First, out of the blue–pardon me for overusing that word, but I couldn’t help myself–I got a call from my marketing person with the publisher. She imparted no startling piece of news really. She just wanted to ask how I was doing and pass along the comment that she uses Wandering West as an example for would-be authors to follow. I’m not sure what the significance is to that, but you must admit, it’s a rather kind thing to say. Especially to an author who mopes around waiting for kindly spoken comments about his book. Then, not long after I set my smartphone on my desk–without its giving even one hint of leaping to the hard, unforgiving, tile floor–I got an email from Writer’s Digest. I had long since forgotten that I had sent the publication a copy of Wandering West for a review. It so happens that Wandering West was critiqued in glowing terms. I mean, they rated it a 5 in every writing category (5 being the best on a scale of 1 to 5). The only blemish received was the publisher’s cover design which measured in at a 4. Not too shabby. I thought about pasting those comments for you here, but in some ways, it explains too much of the story for those of you who have been dilatory in picking up a copy of my book. Incidentally, you can do that right here on my website, as soon as you finish reading this post. Oh and shipping is free for the next few days with code HSQ2. Talk about blue moons. I wonder if that’s the publisher’s way of apologizing for Writer’s Digest’s sticking my cover design with a 4. I need to see if I can leverage that somehow. And speaking of picking up copies of Wandering West, I moseyed on over to my account on the publisher’s website and, to my great pleasure, discovered that I had sold more books in the past few days than I had in the entire previous month.
So, all in all, November’s full moon was not so bad an occurrence. Once in a blue moon, the full ones are like that.
As I mentioned in my previous post, I am in the process of peddling to literary agents WHERE SHADOWS LOOM, my recently-completed suspense novel set in the Eagle Ford Shale of South Texas. A few weeks ago my query letter gained the attention of a highly-regarded literary agent in New York. Needless to say, I was thrilled. Signing with a big-time agent is a big deal. It can be a game changer. Doors will likely open that otherwise would not, at least not for a little ole writer like me. This guy read my manuscript, said he found the story “very compelling,” but after mulling it over, declined to represent me because “this genre is really struggling right now.”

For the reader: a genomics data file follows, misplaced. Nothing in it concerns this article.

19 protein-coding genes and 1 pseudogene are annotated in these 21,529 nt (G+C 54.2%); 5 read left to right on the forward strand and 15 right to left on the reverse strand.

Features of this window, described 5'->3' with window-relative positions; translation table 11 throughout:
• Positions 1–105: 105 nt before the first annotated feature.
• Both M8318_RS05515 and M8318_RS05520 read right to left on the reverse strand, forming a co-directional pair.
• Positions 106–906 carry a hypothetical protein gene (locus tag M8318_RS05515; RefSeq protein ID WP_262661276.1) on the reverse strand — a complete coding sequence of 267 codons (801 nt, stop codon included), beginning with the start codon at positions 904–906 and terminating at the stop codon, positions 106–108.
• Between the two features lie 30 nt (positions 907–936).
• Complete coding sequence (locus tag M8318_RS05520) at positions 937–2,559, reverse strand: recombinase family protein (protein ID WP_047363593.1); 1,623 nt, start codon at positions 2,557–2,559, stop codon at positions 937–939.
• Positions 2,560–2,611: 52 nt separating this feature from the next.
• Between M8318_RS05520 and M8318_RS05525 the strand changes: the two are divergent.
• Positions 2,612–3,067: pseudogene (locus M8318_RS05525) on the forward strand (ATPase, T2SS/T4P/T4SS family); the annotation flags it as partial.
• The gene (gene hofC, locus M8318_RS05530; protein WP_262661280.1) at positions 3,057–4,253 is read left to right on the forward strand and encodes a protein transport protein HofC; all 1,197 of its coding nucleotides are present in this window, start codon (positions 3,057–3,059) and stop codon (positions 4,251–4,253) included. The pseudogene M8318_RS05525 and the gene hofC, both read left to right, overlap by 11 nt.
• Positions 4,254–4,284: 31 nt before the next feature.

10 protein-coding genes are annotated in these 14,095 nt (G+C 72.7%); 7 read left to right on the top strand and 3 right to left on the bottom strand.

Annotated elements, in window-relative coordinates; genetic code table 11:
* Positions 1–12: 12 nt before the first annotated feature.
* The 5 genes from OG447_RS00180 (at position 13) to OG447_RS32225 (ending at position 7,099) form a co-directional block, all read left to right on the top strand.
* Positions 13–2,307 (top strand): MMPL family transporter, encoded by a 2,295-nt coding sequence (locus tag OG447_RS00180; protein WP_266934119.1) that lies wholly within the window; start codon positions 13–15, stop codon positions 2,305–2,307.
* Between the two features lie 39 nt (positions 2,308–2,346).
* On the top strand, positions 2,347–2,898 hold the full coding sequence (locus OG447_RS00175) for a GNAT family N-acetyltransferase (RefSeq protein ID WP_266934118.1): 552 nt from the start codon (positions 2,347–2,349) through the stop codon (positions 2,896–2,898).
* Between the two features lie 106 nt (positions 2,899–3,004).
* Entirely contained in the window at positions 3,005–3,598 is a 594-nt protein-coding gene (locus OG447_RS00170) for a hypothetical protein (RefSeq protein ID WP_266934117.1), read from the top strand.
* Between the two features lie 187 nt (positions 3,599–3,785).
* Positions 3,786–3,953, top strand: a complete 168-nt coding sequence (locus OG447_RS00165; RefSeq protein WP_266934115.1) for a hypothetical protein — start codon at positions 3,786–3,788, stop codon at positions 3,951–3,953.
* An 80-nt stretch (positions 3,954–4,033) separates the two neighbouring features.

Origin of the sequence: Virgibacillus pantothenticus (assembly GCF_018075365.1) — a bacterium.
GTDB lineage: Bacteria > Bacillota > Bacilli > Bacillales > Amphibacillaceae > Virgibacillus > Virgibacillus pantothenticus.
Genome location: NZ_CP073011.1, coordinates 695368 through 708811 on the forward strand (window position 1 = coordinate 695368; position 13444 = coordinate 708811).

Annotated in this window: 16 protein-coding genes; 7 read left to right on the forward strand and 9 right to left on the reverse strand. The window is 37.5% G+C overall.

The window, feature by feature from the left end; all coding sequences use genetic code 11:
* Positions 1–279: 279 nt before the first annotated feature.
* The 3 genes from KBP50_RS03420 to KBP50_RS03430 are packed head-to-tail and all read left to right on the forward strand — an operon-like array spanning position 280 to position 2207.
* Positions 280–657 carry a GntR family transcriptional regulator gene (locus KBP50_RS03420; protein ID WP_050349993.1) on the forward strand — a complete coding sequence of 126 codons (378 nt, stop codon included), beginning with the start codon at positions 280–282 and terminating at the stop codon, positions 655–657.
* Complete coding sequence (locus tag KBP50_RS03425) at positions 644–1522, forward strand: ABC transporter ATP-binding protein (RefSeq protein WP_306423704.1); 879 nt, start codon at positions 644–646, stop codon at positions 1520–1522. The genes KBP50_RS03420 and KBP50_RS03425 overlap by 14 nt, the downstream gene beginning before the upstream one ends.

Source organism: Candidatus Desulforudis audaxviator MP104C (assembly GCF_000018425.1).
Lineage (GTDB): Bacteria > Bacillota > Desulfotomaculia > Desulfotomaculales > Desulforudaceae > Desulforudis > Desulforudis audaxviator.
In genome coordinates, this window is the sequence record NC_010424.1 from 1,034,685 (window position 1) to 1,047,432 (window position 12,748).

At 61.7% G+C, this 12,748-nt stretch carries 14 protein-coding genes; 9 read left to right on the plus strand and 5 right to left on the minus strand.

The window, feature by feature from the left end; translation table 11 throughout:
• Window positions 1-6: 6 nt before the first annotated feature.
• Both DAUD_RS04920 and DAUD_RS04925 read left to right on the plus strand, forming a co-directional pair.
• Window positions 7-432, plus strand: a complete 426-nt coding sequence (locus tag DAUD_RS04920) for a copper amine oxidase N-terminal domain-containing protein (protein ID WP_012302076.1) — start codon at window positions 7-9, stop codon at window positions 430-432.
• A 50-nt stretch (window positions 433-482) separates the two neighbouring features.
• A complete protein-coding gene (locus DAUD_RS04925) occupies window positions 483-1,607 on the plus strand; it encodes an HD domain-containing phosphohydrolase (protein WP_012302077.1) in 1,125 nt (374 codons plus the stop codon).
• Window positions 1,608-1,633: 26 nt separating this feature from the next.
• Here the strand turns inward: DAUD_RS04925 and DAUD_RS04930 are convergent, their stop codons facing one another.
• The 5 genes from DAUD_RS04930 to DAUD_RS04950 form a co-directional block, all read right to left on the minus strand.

My question is: What genre? Suspense/Thrillers? That genre appears to me to be healthy enough. I suspect–which is all I can do since I can’t read the collective minds of the publishing establishment–the guy was referring to westerns. You see, thus far, my stories have all been set in Texas, and so, naturally, they must all be considered westerns, right? Of course, the agent knows better. He read the story, after all. But his point is well taken: would-be readers will make that assumption, right or wrong. I know that is at least somewhat true, but why? Why is a thriller set in California not pigeonholed this way? Or one set in Connecticut? Or Florida?
I can’t do much about the stereotype, and for a guy born and raised in Texas, writing stories set somewhere else that attempt to reflect life seems a bit disingenuous, pretentious even. A setting is merely the vehicle for which the writer states his/her case. WANDERING WEST is not exactly a contemporary western, though I can see where readers who read word lines and not the spaces between them might draw such an incomplete and inaccurate conclusion.
So you be the judge. Below is the body of my query for WHERE SHADOWS LOOM. You tell me, after reading it, whether or not you deem the premise to be a western of sorts or a thriller of sorts. If you want to call it a contemporary western thriller, so be it. I can live with that, so long as that loose interpretation doesn’t prejudice your thinking before actually reading the story.
Wendall Connor isn’t sure what to believe anymore. His mind has begun to play tricks on him. After seven years in the NFL, he has suffered concussion more times than he can count. And what can he do about it anyway? A throbbing mass of mangled flesh and splintered bone, his body is held together by little more than titanium steel, surgical glue, and the sheer determination to put off the next surgery for as long as he can.
But he has to do something. Who else is there?
His friend and neighbor across the street, U.S. Senator Juanita Guajardo’s son, and the loan officer at the bank are both missing. Wendall left them alone for only a few minutes and now they’re gone. Are their stories true, as fantastic as they seem, or is this another distortion created in Wendall’s addled mind?
Did his friend and business associate, Conrad Murphy, really kidnap Sergio Guajardo? Would he really murder Lester Russell? Wendall Connor knows Conrad Murphy is selfish and demanding. He’s well aware that Conrad’s business empire is struggling, and he once witnessed Conrad’s violent temper firsthand. But is the man so desperate he would steal public funds and then kill Lester Russell because the poor guy overheard the details of that scheme?
WHERE SHADOWS LOOM is an 82,537-word suspense novel set in a rugged, desolate area of the Eagle Ford Shale oil play in South Texas where the boom has gone bust.
So that’s my basic query for attracting the interest of agents and publishers. Regarding the genre, let me know your thoughts. A writer trying to break preconceptions in a world of preconceptions needs all the help he can get.